reat battles of the war. On August 20th, Gen. Braxton Bragg, with headquarters at Chattanooga, had o this time hid behind the Lookout range. General Bragg perceiving these movements evacuated Chattneral Crittenden's corps. The orders of General Bragg indicate that he was planning attacks in dfrom attack. Rosecrans now more clearly saw Bragg's position and McCook was ordered to hurry bacthe defeat of the Federal army was prevented. Bragg said: The resistance of the enemy's cavalry anat Longstreet's corps had made a junction with Bragg, and contemplating the events of the day, it ianged position of the right wing, he abandoned Bragg's plan of movement, and arranged that Stewart and gathering up the spoils of victory. General Bragg has been criticised for not following up h that every hour is worth a thousand men. Yet Bragg did not think it proper to pursue. Rosecran, 2,003 captured or missing, total 17,804. General Bragg's field return a week later showed an effe[20 more...]
Joseph T. Derry , A. M. , Author of School History of the United States; Story of the Confederate War, etc., Confederate Military History, a library of Confederate States Military History: Volume 6, Georgia (ed. Clement Anselm Evans), Chapter 14: (search)
Johnston given command close of 1863. On November 3, 1863, General Bragg summoned Longstreet, Hardee and Breckinridge, then his infantry of great importance had occurred at Chattanooga. On the 20th, General Bragg had notified the President that Sherman had reinforced Grant, anorthward behind the hills, prepared to bridge the river and attack Bragg's right at the northern extremity of Missionary ridge. On the 23d eph T. Smith was mentioned for special gallantry. Hardee did for Bragg at Missionary Ridge what Thomas had done for Rosecrans at Chickamauere. A rumor was afloat that Longstreet would make a junction with Bragg at Dalton the next day. Grose's brigade advancing to reconnoiteron any terms or conditions whatever. At Dalton, December 2d, General Bragg issued an address of farewell to the army of Tennessee, and turanufactories. Alluding to the problem of permanently replacing General Bragg, he said only that if General Beauregard were considered suitab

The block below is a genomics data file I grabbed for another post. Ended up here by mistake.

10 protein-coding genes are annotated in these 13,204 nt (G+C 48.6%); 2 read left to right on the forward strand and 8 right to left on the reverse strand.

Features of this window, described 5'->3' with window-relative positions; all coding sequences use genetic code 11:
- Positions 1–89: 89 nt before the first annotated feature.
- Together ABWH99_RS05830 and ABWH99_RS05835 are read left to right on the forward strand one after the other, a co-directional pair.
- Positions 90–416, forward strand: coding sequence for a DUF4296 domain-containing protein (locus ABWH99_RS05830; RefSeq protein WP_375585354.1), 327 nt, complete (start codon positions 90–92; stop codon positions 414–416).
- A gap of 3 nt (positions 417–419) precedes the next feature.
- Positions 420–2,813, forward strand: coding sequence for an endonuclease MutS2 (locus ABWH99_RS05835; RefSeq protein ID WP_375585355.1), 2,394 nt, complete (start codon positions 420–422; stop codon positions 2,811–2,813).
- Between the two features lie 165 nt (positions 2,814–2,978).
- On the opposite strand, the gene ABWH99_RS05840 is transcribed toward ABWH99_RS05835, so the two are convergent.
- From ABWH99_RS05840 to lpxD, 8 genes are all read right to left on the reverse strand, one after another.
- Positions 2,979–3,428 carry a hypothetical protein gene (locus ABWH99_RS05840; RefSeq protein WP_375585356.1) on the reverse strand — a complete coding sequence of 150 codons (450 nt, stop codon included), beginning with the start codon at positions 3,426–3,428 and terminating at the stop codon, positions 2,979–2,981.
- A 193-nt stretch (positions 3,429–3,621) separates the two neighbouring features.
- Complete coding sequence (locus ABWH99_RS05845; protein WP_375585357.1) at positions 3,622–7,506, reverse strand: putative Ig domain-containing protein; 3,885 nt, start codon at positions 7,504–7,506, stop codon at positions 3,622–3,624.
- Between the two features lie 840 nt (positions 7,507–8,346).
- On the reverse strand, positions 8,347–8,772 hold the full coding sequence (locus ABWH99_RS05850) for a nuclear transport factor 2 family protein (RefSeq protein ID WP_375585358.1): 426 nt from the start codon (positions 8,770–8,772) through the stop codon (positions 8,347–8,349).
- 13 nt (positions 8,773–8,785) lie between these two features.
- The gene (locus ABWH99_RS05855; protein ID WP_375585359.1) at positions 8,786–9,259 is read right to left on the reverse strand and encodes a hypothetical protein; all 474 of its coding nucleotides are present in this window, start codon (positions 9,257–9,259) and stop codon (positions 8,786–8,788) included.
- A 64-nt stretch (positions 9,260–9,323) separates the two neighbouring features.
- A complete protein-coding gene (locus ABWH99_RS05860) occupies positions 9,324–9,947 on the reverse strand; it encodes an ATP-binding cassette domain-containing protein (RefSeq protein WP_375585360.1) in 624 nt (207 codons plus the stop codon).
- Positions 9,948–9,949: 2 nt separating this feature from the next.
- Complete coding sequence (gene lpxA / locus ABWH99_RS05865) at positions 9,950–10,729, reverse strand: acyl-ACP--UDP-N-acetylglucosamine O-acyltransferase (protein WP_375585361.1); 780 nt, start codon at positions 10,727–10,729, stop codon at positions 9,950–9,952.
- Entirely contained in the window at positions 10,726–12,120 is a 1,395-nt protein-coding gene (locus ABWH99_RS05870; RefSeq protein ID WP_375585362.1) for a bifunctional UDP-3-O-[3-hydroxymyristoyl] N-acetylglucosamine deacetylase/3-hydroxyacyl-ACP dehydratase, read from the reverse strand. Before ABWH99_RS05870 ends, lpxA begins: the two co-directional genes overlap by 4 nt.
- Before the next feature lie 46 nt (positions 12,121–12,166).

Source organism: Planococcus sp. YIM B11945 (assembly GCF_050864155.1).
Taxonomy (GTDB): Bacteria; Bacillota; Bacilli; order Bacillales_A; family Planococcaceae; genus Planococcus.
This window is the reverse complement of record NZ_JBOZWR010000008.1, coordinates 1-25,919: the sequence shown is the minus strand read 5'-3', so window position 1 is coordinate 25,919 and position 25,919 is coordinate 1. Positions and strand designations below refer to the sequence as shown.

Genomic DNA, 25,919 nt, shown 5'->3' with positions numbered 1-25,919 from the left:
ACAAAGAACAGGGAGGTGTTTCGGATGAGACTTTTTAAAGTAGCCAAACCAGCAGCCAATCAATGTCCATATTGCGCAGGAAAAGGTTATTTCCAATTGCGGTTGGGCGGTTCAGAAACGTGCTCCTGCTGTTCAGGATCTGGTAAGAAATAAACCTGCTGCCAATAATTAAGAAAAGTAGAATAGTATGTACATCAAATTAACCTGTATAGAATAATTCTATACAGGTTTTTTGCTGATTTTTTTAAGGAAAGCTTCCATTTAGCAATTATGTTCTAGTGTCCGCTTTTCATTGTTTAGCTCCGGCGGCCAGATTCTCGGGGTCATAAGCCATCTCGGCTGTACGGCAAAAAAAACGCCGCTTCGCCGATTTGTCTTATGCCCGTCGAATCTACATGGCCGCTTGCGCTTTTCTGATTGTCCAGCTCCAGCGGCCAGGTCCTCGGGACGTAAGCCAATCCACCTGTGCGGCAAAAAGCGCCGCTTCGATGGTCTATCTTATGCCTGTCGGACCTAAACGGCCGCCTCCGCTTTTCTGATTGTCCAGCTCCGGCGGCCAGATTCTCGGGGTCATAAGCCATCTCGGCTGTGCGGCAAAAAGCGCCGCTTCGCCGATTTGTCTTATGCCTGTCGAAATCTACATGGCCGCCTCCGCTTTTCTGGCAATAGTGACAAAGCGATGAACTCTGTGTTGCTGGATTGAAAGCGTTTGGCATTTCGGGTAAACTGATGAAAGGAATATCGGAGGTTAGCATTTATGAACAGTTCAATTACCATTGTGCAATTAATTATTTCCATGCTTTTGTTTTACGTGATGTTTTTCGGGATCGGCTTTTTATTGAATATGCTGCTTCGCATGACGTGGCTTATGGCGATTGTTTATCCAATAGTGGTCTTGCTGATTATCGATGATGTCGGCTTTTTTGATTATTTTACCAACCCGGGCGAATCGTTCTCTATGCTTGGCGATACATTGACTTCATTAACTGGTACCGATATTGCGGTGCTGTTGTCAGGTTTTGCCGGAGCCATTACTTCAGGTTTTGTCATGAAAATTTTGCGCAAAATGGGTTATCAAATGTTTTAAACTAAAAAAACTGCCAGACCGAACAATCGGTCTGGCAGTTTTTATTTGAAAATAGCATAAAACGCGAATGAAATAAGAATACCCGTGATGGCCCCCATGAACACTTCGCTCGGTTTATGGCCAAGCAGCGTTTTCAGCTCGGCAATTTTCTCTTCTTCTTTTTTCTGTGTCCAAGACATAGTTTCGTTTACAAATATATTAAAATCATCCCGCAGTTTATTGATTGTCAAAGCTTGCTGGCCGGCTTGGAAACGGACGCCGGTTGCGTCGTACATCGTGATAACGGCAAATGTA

Joseph T. Derry , A. M. , Author of School History of the United States; Story of the Confederate War, etc., Confederate Military History, a library of Confederate States Military History: Volume 6, Georgia (ed. Clement Anselm Evans), Chapter 16: (search)
ores, and a number of prisoners in Wheeler's care. In reply to an inquiry from General Johnston he was informed by General Bragg, now acting as military adviser with office at Richmond, that he was desired to have everything in readiness for a fo was not promised. General Johnston was furnished a plan of campaign by the war department, brought by Colonel Sale, General Bragg's military secretary, in which it appeared that the great result desired by the Confederate government was the reclaidemonstrating to the foe our determination to abandon no more territory without at least a manful effort to retain it. Bragg telegraphed President Davis, The moral effect of the brilliant affair of the 22d is admirable on our troops, and I am haparrisons at various points; and held the line of the Georgia railroad east by strong intrenchments on his right flank. Bragg had organized cavalry movements to protect the West Point railroad in Alabama, and Gen. Stephen D. Lee —who had won disti
Joseph T. Derry , A. M. , Author of School History of the United States; Story of the Confederate War, etc., Confederate Military History, a library of Confederate States Military History: Volume 6, Georgia (ed. Clement Anselm Evans), Chapter 17: (search)